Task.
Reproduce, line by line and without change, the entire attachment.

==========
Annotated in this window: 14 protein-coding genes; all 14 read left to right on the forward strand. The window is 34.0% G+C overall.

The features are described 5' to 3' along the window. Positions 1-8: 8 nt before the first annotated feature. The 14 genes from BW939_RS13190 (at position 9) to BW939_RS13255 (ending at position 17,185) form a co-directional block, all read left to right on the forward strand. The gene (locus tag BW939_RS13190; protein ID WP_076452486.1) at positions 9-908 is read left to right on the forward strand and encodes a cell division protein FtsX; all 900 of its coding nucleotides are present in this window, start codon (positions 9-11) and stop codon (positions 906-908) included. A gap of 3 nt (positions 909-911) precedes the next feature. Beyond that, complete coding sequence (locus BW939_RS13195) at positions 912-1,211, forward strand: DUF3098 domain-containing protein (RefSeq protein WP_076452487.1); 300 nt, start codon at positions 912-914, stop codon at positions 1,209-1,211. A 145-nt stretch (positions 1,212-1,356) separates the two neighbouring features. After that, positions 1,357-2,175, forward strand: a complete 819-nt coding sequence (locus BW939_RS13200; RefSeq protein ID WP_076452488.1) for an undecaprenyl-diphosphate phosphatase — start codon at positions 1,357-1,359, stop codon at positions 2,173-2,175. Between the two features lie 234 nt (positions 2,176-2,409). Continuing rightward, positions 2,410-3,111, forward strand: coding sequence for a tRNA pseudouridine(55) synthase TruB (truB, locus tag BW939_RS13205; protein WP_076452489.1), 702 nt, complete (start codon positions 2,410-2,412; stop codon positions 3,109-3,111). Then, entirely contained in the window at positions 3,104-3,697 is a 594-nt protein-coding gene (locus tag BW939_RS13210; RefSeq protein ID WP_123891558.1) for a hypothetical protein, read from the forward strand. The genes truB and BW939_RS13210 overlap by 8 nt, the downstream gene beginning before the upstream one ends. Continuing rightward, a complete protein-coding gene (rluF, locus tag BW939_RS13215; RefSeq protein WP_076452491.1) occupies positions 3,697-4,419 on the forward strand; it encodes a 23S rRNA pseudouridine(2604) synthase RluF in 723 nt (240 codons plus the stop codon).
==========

Annotated in this window: 14 protein-coding genes; all 14 read left to right on the forward strand. The window is 34.0% G+C overall.

The features are described 5' to 3' along the window. Positions 1-8: 8 nt before the first annotated feature. The 14 genes from BW939_RS13190 (at position 9) to BW939_RS13255 (ending at position 17,185) form a co-directional block, all read left to right on the forward strand. The gene (locus tag BW939_RS13190; protein ID WP_076452486.1) at positions 9-908 is read left to right on the forward strand and encodes a cell division protein FtsX; all 900 of its coding nucleotides are present in this window, start codon (positions 9-11) and stop codon (positions 906-908) included. A gap of 3 nt (positions 909-911) precedes the next feature. Beyond that, complete coding sequence (locus BW939_RS13195) at positions 912-1,211, forward strand: DUF3098 domain-containing protein (RefSeq protein WP_076452487.1); 300 nt, start codon at positions 912-914, stop codon at positions 1,209-1,211. A 145-nt stretch (positions 1,212-1,356) separates the two neighbouring features. After that, positions 1,357-2,175, forward strand: a complete 819-nt coding sequence (locus BW939_RS13200; RefSeq protein ID WP_076452488.1) for an undecaprenyl-diphosphate phosphatase — start codon at positions 1,357-1,359, stop codon at positions 2,173-2,175. Between the two features lie 234 nt (positions 2,176-2,409). Continuing rightward, positions 2,410-3,111, forward strand: coding sequence for a tRNA pseudouridine(55) synthase TruB (truB, locus tag BW939_RS13205; protein WP_076452489.1), 702 nt, complete (start codon positions 2,410-2,412; stop codon positions 3,109-3,111). Then, entirely contained in the window at positions 3,104-3,697 is a 594-nt protein-coding gene (locus tag BW939_RS13210; RefSeq protein ID WP_123891558.1) for a hypothetical protein, read from the forward strand. The genes truB and BW939_RS13210 overlap by 8 nt, the downstream gene beginning before the upstream one ends. Continuing rightward, a complete protein-coding gene (rluF, locus tag BW939_RS13215; RefSeq protein WP_076452491.1) occupies positions 3,697-4,419 on the forward strand; it encodes a 23S rRNA pseudouridine(2604) synthase RluF in 723 nt (240 codons plus the stop codon).